Back injuries can happen to anyone and, depending on the severity, they can be life-changing
The spine provides the rigidity necessary for humans to walk upright and protects the spinal cord, which is at the core of all movement. Quite simply, we cannot function without our spine.
Since the spine is so important, Life Rehabilitation is raising awareness about ways to avoid back injury.
What causes back injury?
Lower back pain is a common condition that affects between 30 and 40% of all South Africans during their lifetime. In fact, according to the South African Society of Physiotherapy, back pain is the leading cause of disability for workers aged between 19 and 45.
Back injury can be caused by:
- Lifting heavy objects
- Making sudden movements
- Poor posture
- Sporting injuries
- Vehicle or other accidents
“Mild spinal injuries treated with the correct medication and assistance from a healthcare professional tends to heal fairly easily. However, severe back injuries can be life-threatening and require specialised treatment and rehabilitation,” explains Dr Riyas Fadal, National Manager of Life Rehabilitation at Life Healthcare.
“Each back injury is different and the effects are determined by the location and severity of the injury. The effects of a muscular injury are generally less severe but if the spinal cord itself is injured, the injury can lead to paralysis and even death. Damage to the spinal cord in the region of the neck, in particular, can affect the movement of legs, arms and hands to varying degrees,” continues Dr Fadal.
How to prevent back injury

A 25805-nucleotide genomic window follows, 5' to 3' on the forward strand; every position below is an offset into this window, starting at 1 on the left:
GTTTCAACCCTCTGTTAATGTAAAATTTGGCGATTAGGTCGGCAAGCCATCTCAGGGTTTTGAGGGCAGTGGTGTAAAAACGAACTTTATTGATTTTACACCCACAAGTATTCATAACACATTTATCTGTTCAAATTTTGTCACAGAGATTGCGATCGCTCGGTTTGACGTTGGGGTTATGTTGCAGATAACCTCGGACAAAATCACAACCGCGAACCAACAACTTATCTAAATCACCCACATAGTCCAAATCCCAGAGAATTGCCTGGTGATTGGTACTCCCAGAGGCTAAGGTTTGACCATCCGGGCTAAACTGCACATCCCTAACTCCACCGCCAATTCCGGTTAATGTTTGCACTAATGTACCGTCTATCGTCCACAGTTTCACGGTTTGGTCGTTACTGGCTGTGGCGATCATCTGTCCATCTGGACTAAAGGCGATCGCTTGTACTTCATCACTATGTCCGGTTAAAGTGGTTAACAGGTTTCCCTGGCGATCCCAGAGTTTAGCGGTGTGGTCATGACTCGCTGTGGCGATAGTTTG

Avoiding back injury is often a matter of common sense and taking simple steps such as driving responsibly and ensuring you and your passengers are wearing safety belts can go a long way to preventing injuries. Similarly, if you are swimming, you should check how deep the water is before diving in.
Although it is impossible to completely eliminate the risk of spinal injuries, activities such as adopting the correct posture and doing back strengthening exercises can help prevent or reduce the effects of back injuries.
“Regular core strengthening exercises enhance and stabilise the back and this will reduce back pain and prevent postural back injuries. Rehearsing how to lift items properly with bent knees, as well as ergonomic exercises in the workplace, can also be helpful,” he says.
Life Rehabilitation offers specialised healthcare services that treat and rehabilitate patients who have become acutely disabled as a result of a spinal cord injury. The company is also committed to providing the highest level of care to support patients on their journey to recovery.
“The most important aspect of the recovery journey is to improve the patient’s quality of life by equipping them with new skills which help them to achieve greater independence. It is our responsibility as healthcare professionals to demonstrate to patients that they need not be defined by their disability,” concludes Dr Fadal.
What to do if you suspect someone’s spine has been injured
- Call for emergency medical assistance immediately.
- Keep the person still. Place heavy towels on both sides of the neck or hold the head and neck to prevent movement.
- Provide as much first aid as possible without moving the person’s head or neck.
- If the person shows no signs of circulation (breathing, coughing or movement), begin cardiopulmonary resuscitation (CPR) but do not tilt the head back to open the airway. Use your fingers to gently grasp the jaw and lift it forward. If the person has no pulse, begin chest compressions.
For more information about our Life Rehabilitation units, visit www.lifehealthcare.co.za
Source: Life Rehabilitation
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